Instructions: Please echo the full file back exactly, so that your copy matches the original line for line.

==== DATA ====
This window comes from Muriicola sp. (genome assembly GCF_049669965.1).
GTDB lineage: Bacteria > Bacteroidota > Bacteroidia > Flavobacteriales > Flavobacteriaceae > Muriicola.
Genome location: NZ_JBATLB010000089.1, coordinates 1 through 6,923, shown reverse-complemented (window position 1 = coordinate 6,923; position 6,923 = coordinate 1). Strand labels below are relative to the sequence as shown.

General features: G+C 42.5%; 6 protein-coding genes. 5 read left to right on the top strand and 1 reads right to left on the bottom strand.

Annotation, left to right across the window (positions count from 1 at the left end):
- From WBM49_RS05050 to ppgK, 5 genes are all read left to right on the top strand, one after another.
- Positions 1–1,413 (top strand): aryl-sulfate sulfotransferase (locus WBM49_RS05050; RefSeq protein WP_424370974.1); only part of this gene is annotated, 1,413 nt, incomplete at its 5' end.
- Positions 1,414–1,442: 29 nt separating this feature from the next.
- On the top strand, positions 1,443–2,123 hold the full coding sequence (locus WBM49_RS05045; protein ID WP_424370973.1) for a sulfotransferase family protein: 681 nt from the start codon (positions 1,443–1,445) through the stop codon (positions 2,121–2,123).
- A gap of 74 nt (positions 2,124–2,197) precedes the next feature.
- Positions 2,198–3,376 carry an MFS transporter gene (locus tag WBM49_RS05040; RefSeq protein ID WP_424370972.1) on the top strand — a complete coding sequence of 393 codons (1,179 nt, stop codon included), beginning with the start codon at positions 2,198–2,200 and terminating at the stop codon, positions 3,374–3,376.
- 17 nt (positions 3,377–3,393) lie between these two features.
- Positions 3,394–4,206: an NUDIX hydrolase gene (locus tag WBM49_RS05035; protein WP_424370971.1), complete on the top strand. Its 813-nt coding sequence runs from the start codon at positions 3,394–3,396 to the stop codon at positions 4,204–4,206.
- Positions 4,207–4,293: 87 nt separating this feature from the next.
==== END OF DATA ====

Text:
This window comes from Muriicola sp. (genome assembly GCF_049669965.1).
GTDB lineage: Bacteria > Bacteroidota > Bacteroidia > Flavobacteriales > Flavobacteriaceae > Muriicola.
Genome location: NZ_JBATLB010000089.1, coordinates 1 through 6,923, shown reverse-complemented (window position 1 = coordinate 6,923; position 6,923 = coordinate 1). Strand labels below are relative to the sequence as shown.

General features: G+C 42.5%; 6 protein-coding genes. 5 read left to right on the top strand and 1 reads right to left on the bottom strand.

Annotation, left to right across the window (positions count from 1 at the left end):
- From WBM49_RS05050 to ppgK, 5 genes are all read left to right on the top strand, one after another.
- Positions 1–1,413 (top strand): aryl-sulfate sulfotransferase (locus WBM49_RS05050; RefSeq protein WP_424370974.1); only part of this gene is annotated, 1,413 nt, incomplete at its 5' end.
- Positions 1,414–1,442: 29 nt separating this feature from the next.
- On the top strand, positions 1,443–2,123 hold the full coding sequence (locus WBM49_RS05045; protein ID WP_424370973.1) for a sulfotransferase family protein: 681 nt from the start codon (positions 1,443–1,445) through the stop codon (positions 2,121–2,123).
- A gap of 74 nt (positions 2,124–2,197) precedes the next feature.
- Positions 2,198–3,376 carry an MFS transporter gene (locus tag WBM49_RS05040; RefSeq protein ID WP_424370972.1) on the top strand — a complete coding sequence of 393 codons (1,179 nt, stop codon included), beginning with the start codon at positions 2,198–2,200 and terminating at the stop codon, positions 3,374–3,376.
- 17 nt (positions 3,377–3,393) lie between these two features.
- Positions 3,394–4,206: an NUDIX hydrolase gene (locus tag WBM49_RS05035; protein WP_424370971.1), complete on the top strand. Its 813-nt coding sequence runs from the start codon at positions 3,394–3,396 to the stop codon at positions 4,204–4,206.
- Positions 4,207–4,293: 87 nt separating this feature from the next.